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With identifiable names shown of Hunters Wine Bar and Pennywise (re-cycled clothes), the picture is probably from the late 1980s. Does anyone know who produced these, and were they made in Alresford too? The picture, with no cars, is very much imaginative, since it was only on Christmas morning that there were likely to be no cars at all parked in Broad Street. Maybe that explains the apparently imaginative cobbled appearance of Broad Street and the parking areas. But it does show the scrawny trees of that time, without metal grilles.

Is Bob Morris known to anyone? The ones on Google do not look right!

New display features town celebrities and businesses

The Alresford Museum display in the Broad Street library has been updated, to add two new items relating to Alresford businesses, two relating to major Alresford celebrities and two versions of an 18th Century Alresford Policeman’s truncheon!

The very ornate saddle, for a horse, was made by Alresford Saddlers of 16 West Street: it is an example of the local trade in skins and leather that developed around the tannery on Mill Hill. Alresford Saddlers was in 16 West Street, now Suzy Watson Designs, and was next door to Lex Leathers, who were still to be found at 18 West Street in the 1965. See the story about Lawrence Wright and his Alresford drawings.

Next is a rather plain box, which is a laundry box, used by the Weir Laundry to deliver cleaned and pressed washing back to the owners. Presumably this would have been a daily service. The Weir Laundry was believed to be housed in the Weir Mill building, later called the Arle Mill, situated alongside the lane linking Mill Hill to the Weir House, in 1900-1920. A photo can be seen of the staff at the Weir House laundry in 1904, on AlresfordHeritage.co.uk, and other photos on that site show the laundry buildings.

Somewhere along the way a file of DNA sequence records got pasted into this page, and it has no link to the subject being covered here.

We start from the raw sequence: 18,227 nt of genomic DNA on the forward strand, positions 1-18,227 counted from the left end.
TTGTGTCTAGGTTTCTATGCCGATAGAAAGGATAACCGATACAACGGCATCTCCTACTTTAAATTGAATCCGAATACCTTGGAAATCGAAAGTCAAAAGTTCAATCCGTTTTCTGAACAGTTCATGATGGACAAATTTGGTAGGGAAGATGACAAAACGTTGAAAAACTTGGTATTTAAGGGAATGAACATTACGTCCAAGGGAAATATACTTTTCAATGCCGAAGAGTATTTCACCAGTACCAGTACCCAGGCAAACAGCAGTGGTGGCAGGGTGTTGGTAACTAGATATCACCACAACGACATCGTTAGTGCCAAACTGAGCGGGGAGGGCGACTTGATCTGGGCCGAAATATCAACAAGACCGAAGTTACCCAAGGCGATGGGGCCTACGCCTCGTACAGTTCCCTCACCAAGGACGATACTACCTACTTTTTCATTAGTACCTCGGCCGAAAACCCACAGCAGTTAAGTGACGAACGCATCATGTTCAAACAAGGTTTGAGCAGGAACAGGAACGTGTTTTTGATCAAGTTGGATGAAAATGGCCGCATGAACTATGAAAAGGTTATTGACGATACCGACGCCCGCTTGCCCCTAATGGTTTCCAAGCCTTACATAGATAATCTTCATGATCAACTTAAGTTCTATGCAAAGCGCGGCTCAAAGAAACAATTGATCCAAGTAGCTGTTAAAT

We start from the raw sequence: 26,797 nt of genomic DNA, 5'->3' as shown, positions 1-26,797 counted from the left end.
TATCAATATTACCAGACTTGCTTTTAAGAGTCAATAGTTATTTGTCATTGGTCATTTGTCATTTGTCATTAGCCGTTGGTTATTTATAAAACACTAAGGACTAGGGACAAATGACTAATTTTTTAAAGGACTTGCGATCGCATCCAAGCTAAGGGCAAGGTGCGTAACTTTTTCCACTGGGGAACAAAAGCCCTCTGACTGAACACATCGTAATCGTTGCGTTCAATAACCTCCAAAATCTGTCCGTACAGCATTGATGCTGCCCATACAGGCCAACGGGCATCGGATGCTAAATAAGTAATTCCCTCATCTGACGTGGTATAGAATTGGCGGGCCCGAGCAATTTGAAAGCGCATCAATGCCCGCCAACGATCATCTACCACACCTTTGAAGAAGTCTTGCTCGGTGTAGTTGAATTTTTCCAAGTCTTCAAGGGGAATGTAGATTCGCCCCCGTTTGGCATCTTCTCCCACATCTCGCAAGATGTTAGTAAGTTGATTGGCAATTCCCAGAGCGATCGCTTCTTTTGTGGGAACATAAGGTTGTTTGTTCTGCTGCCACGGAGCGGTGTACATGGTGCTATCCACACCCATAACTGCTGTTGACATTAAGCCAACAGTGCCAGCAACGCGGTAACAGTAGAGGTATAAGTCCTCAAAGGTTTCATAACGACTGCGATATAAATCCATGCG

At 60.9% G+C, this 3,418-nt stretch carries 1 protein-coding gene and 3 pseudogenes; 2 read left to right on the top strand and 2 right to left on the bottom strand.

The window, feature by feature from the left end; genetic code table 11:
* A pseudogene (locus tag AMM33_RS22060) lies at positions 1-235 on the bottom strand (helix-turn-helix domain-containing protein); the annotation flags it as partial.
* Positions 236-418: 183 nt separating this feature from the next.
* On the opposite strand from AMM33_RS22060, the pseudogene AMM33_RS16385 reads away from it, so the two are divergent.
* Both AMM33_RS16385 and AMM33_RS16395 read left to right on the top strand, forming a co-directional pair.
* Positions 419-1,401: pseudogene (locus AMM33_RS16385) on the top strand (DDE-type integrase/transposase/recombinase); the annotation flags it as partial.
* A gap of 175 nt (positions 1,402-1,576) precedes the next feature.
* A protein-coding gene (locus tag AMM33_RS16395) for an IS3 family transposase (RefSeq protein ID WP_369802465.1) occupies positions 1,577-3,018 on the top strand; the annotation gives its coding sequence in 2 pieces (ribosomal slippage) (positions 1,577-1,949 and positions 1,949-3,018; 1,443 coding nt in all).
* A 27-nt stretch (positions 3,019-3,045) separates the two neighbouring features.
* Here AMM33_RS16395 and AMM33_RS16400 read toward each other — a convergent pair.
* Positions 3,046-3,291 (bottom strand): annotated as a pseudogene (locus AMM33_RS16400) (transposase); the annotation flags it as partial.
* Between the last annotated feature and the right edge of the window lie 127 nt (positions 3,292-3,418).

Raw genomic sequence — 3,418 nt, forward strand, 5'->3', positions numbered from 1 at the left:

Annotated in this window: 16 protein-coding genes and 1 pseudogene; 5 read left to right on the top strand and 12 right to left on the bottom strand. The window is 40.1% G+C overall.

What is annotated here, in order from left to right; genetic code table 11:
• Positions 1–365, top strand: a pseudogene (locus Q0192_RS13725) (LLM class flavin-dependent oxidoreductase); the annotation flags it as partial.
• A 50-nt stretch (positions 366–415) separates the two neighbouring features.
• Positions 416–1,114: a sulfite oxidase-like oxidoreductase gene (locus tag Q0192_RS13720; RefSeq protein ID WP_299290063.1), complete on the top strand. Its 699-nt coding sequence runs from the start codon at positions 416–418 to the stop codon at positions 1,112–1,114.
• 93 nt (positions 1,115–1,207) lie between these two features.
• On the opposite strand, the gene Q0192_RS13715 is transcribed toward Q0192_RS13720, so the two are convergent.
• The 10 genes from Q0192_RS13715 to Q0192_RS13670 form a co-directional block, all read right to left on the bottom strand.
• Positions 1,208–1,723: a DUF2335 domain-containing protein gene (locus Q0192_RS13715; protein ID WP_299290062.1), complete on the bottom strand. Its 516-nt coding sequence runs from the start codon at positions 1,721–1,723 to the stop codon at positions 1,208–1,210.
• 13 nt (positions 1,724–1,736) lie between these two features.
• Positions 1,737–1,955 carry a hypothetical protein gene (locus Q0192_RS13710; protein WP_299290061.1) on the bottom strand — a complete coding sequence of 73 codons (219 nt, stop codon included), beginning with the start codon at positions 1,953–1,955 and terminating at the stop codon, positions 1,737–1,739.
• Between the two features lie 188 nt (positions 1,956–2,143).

The display in the library cabinet also still features some dolls and soft toys from the Alresford Crafts collection featured in the Museum.

Alresford Celebrity – Lord  Rodney

DSCN3888A major Alresford Celebrity was George Brydges Rodney, who was born in 1718 and brought up by his Godfather George Brydges of Avington Park. As the Royal Naval Captain of the 60 gun “Eagle” at the Battle of Finisterre, he captured many Spanish ships, and won £8000 in prize money. With this he bought land next to Old Alresford Church, and built Old Alresford House.

Later as an Admiral, in the West Indies in 1780 he was very successful against the French, using the tactic of splitting the enemy’s line of ships – a tactic later copied and used by Nelson at Trafalgar.

He retired to Old Alresford House, and died there in 1791. But throughout the latter C18th he was the naval hero that everyone in Britain knew. There are still 7 pubs all across England named “The Lord Rodney”.

DSCN5602These Alresford Museum items date from that period, and are a mock Chinese bowl, inscribed “Rodney For Ever” – in tribute to Rodney – and a Beeswax portrait of him, which was the fashionable method of presenting portraits as 3D images at that time – and the technique is still used in Mme Tussauds!

C20th Celebrity – J Ridley Shield

The silver salver on display was made by Heming & Co, in London, and was presented to J. Ridley Shield in recognition of his many years of service (1906 – 1953) as Clerk of the Court at Alresford Petty Sessions.

 

J Ridley Shield, a Solicitor, was a prominent local figure, the first Chairman of the Town Trust in 1890, and first President of the Alresford Bowls Club. It is hoped to add a photo of Mr Shield to the display at some future date.

Two Truncheons

DSCN5603The Alresford Museum has two Batons, or Truncheons, items which were used by the Police Constables in the town in the 1800s. Both carry the Alresford town crest, which denotes that the Policeman was authorised by the town elders.

One is authentic, ie Victorian, the other is a modern reproduction, made in 1987 by AHW – his exact name is unknown. If you can let us know who it was, please do so! Weighing 300/400 grammes, they are fairly effective weapons…..

Maybe not as big as the town Bailiff and Burgesses Maces, also shown in the cabinet!